WelCom News
A newspaper for the Wellington and Palmerston North Catholic Dioceses

We Are People of Hope

WelCom April 2019:

Cardinal John Dew
Archbishop of Wellington

Cardinal John Dew. Photo: Woolf

Much has been written and spoken over the last few weeks about the Vatican ‘Summit’ on sexual abuse, on ‘cover-ups’, on what must be done to protect children and vulnerable adults, and much has been written about the sentencing of Cardinal George Pell and Cardinal Philippe Barbarin of Lyon. It has become very difficult to know what to say about all of this. My biggest concern is not what to say to the public media, but what to say to you, the faithful People of God. So much has been written that we could easily become very tired of it, yet we know that sexual abuse must be spoken about.

Last year on 20 August Pope Francis wrote a letter to The People of God. Not everyone has read that letter, let alone sat down and talked about it. Those who have talked about it are grateful, and are saying that at last the whole topic of abuse is being addressed and spoken about openly.

None of us want to think any of this is our fault; we could easily think it all happened before our time; we could even just dismiss it as someone else’s problem. But if we did that, sexual abuse would never be faced as it must be faced. The recent meeting in Rome was a wake-up call for me, as it was for many others. One of the people who asked a question after one of the papers was presented said at the end of her question; ‘We didn’t cause this, so why do we have to face it? Pope Francis didn’t cause it either, but he has had the courage to face it head on.’ I took from her words that we all need the same courage if we really want to stop this plague of abuse and cover-ups. We need to talk about it openly and have the courage to say how we feel about it all, how hurt we are, how confused and angry we might be. We also need to help one another to remember that we are members of the Body of Christ, and just as Jesus himself was wounded and crucified and so, we as members of His Body, are also wounded and crucified.

One of the events of the days in Rome was a Penitential Celebration held in the Sala Regia, The Hall of Kings. It seemed incongruous to me to gather in this magnificent hall, a palatial gathering space where we were to reflect on sexual abuse and ask for forgiveness. It seemed even more incongruous that I was to read the ‘Confession of Faith’ in front of the Pope, dozens of cardinals and bishops, priests and religious.

Just before I prayed those prayers on behalf of all present there was a very poignant moment. A victim of abuse (from Latin America) offered his testimony, then he played a Bach piece for violin. It was a haunting piece of music, and suddenly this was no longer just a bunch of clerics gathered to pray, this was about this young man and all those others he represented. Going forward to read those prayers became one of the most powerful things I have ever done. They were simple prayers, but they said so much.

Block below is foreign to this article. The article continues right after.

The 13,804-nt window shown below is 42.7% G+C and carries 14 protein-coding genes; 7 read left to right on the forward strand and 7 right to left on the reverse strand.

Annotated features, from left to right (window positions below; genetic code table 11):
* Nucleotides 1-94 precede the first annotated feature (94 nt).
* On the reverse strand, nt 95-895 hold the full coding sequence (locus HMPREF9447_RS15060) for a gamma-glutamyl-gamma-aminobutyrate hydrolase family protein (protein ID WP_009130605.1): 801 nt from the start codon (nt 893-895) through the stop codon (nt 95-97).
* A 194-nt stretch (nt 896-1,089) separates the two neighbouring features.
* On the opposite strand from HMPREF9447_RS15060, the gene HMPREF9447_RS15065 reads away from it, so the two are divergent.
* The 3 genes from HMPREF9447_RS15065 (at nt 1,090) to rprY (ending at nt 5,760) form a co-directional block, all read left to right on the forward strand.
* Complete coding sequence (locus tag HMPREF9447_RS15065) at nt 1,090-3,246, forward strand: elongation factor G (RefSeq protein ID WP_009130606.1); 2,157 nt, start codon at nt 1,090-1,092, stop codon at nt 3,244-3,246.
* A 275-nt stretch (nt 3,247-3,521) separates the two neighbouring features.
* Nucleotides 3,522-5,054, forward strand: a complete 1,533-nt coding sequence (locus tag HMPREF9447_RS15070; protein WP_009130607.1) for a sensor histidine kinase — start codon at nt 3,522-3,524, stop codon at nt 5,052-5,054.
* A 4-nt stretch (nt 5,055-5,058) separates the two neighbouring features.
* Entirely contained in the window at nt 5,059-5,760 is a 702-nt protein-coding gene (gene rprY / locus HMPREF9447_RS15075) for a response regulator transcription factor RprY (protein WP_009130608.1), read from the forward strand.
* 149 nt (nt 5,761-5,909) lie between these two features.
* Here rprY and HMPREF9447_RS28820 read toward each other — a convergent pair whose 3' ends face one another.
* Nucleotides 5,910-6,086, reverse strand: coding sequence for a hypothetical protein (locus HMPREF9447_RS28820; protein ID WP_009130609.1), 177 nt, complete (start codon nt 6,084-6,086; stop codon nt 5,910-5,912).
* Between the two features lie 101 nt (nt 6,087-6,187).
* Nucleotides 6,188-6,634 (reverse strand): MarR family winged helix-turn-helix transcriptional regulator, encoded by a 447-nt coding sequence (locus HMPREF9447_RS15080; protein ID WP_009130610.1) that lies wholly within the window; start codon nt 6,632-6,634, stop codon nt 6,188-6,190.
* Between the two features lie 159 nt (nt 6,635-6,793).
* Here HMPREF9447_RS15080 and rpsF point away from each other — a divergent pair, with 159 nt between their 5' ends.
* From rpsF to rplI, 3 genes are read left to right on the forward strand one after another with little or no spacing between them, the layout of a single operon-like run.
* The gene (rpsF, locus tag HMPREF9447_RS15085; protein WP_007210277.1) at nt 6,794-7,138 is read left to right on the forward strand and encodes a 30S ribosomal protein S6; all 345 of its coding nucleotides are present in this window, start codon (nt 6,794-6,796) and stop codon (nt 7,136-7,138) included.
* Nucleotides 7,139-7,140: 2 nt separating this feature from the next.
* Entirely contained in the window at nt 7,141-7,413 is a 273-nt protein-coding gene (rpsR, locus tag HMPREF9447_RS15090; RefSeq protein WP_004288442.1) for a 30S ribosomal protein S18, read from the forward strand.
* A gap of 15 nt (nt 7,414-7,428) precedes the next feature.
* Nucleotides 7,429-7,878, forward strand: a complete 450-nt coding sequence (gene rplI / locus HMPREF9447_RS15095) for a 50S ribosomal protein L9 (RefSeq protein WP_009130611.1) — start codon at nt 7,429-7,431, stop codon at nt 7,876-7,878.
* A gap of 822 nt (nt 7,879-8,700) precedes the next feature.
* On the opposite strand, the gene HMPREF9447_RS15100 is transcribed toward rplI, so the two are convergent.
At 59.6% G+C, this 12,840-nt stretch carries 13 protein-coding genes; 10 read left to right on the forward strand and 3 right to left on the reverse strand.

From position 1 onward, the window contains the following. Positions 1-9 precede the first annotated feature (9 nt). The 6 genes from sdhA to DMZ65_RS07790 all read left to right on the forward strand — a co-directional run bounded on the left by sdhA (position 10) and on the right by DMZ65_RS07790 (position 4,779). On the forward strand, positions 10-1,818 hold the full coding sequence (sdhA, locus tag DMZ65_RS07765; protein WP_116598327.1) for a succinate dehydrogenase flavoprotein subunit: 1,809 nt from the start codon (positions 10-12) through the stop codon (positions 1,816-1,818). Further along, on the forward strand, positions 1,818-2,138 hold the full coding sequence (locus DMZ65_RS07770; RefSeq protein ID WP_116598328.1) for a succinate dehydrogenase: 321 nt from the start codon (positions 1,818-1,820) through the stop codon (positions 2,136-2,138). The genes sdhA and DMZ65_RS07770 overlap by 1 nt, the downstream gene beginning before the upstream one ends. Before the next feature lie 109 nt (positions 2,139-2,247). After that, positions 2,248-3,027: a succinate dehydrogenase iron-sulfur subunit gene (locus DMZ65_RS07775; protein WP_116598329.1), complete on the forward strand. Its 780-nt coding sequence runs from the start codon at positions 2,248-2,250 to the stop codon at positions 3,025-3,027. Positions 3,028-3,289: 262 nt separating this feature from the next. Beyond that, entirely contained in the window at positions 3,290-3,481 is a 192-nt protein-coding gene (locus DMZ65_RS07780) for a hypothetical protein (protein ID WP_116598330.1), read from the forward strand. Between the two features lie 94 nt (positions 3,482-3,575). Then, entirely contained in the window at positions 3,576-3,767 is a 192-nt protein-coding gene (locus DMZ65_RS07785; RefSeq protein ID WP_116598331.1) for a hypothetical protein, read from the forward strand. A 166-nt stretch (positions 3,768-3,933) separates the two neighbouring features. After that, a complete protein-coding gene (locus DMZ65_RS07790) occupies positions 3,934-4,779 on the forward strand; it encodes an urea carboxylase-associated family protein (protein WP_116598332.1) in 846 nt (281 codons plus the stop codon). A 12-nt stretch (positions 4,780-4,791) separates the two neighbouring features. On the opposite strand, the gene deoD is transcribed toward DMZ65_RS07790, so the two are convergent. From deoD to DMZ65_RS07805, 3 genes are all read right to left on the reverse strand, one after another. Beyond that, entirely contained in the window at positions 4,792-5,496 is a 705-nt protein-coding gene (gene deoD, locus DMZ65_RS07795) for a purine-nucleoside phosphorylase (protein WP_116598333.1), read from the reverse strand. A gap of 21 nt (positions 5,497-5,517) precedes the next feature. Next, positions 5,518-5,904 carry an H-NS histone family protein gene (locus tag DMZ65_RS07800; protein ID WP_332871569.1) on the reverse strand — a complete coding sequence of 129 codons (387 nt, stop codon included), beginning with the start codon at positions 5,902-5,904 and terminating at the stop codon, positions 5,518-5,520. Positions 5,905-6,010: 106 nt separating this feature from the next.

When the Penitential Rite concluded most people left in stunned silence. I continued that silence myself and didn’t even go looking for a Roman restaurant for dinner. I walked the streets pondering and reflecting, wondering how we can halt the damage that has been and is being done. One of the things I do know is that we must continue to see ourselves as the Church, the Body of Christ; remembering that Jesus Himself suffered and died on a cross – we cannot think that as His Body we do not have to suffer too. I also know we are people of Hope, and as I said in one of my recent fortnightly newsletters ‘There is never a time for hope to die’. (See p1.)

We are people who pray. Maybe when we cannot find the words to address all that has been going on, we pray. As always when we pray, for something which is big, or for something very small in our lives, we simply remember all Jesus asks us to do when we pray is to trust in His goodness.

Below are the prayers I was privileged to pray on behalf of all gathered in the Sala Regia that Saturday evening in Rome. They are simple and powerful. Perhaps we can all pray these prayers often.

Lord Jesus Christ, we confess that we are sinful human beings.

We confess that bishops, priest, deacons and religious in the Church have done violence to children and youth, and that we have failed to protect those who most needed our care.

We confess that we have shielded the guilty and have silenced those who have been harmed.

We confess that we have not acknowledged the suffering of many victims nor have we offered help when it was needed.

We confess that often we bishops did not live up to our responsibilities.

We confess that we have sinned in thought, word and deed, in what we have done and failed to do.

Lord Jesus Christ, as ask for your mercy on us sinners.

We ask forgiveness for our sins

We ask for the grace to overcome injustice and to practice justice for the people entrusted to our care.

Kyrie eleison.